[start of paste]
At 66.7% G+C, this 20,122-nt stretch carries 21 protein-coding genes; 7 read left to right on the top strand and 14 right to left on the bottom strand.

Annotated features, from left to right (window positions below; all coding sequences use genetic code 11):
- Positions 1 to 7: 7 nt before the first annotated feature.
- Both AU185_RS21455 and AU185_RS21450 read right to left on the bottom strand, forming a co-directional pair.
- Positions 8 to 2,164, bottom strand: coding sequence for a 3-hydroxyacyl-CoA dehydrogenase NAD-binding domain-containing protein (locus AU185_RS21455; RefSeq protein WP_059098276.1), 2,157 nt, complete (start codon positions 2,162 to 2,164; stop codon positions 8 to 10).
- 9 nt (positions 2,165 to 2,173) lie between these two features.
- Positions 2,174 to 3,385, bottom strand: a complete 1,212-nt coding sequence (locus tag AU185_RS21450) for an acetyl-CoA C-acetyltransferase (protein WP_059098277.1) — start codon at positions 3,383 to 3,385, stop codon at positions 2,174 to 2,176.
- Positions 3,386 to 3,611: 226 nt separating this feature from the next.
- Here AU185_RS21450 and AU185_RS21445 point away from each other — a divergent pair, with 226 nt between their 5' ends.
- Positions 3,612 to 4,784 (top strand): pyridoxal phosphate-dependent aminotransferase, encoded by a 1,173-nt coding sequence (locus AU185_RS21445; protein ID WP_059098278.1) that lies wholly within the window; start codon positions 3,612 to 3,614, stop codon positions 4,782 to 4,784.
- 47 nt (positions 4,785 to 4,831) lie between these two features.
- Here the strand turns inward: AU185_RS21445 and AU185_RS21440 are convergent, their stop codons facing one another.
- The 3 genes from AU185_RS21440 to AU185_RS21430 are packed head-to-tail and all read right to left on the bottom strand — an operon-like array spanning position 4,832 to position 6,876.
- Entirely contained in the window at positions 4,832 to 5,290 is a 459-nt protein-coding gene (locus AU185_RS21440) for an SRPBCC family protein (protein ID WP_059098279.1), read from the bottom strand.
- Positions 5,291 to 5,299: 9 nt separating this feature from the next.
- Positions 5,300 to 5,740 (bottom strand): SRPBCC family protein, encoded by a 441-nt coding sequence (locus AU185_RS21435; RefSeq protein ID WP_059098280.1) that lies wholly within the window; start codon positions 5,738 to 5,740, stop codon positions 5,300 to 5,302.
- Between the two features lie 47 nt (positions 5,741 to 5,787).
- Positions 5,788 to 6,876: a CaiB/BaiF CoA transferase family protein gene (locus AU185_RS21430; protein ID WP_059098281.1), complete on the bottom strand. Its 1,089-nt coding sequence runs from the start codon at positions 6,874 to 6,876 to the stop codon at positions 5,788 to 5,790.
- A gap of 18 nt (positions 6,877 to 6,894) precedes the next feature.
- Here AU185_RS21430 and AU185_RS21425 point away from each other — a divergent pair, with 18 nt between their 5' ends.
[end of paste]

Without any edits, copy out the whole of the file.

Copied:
At 66.7% G+C, this 20,122-nt stretch carries 21 protein-coding genes; 7 read left to right on the top strand and 14 right to left on the bottom strand.

Annotated features, from left to right (window positions below; all coding sequences use genetic code 11):
- Positions 1 to 7: 7 nt before the first annotated feature.
- Both AU185_RS21455 and AU185_RS21450 read right to left on the bottom strand, forming a co-directional pair.
- Positions 8 to 2,164, bottom strand: coding sequence for a 3-hydroxyacyl-CoA dehydrogenase NAD-binding domain-containing protein (locus AU185_RS21455; RefSeq protein WP_059098276.1), 2,157 nt, complete (start codon positions 2,162 to 2,164; stop codon positions 8 to 10).
- 9 nt (positions 2,165 to 2,173) lie between these two features.
- Positions 2,174 to 3,385, bottom strand: a complete 1,212-nt coding sequence (locus tag AU185_RS21450) for an acetyl-CoA C-acetyltransferase (protein WP_059098277.1) — start codon at positions 3,383 to 3,385, stop codon at positions 2,174 to 2,176.
- Positions 3,386 to 3,611: 226 nt separating this feature from the next.
- Here AU185_RS21450 and AU185_RS21445 point away from each other — a divergent pair, with 226 nt between their 5' ends.
- Positions 3,612 to 4,784 (top strand): pyridoxal phosphate-dependent aminotransferase, encoded by a 1,173-nt coding sequence (locus AU185_RS21445; protein ID WP_059098278.1) that lies wholly within the window; start codon positions 3,612 to 3,614, stop codon positions 4,782 to 4,784.
- 47 nt (positions 4,785 to 4,831) lie between these two features.
- Here the strand turns inward: AU185_RS21445 and AU185_RS21440 are convergent, their stop codons facing one another.
- The 3 genes from AU185_RS21440 to AU185_RS21430 are packed head-to-tail and all read right to left on the bottom strand — an operon-like array spanning position 4,832 to position 6,876.
- Entirely contained in the window at positions 4,832 to 5,290 is a 459-nt protein-coding gene (locus AU185_RS21440) for an SRPBCC family protein (protein ID WP_059098279.1), read from the bottom strand.
- Positions 5,291 to 5,299: 9 nt separating this feature from the next.
- Positions 5,300 to 5,740 (bottom strand): SRPBCC family protein, encoded by a 441-nt coding sequence (locus AU185_RS21435; RefSeq protein ID WP_059098280.1) that lies wholly within the window; start codon positions 5,738 to 5,740, stop codon positions 5,300 to 5,302.
- Between the two features lie 47 nt (positions 5,741 to 5,787).
- Positions 5,788 to 6,876: a CaiB/BaiF CoA transferase family protein gene (locus AU185_RS21430; protein ID WP_059098281.1), complete on the bottom strand. Its 1,089-nt coding sequence runs from the start codon at positions 6,874 to 6,876 to the stop codon at positions 5,788 to 5,790.
- A gap of 18 nt (positions 6,877 to 6,894) precedes the next feature.
- Here AU185_RS21430 and AU185_RS21425 point away from each other — a divergent pair, with 18 nt between their 5' ends.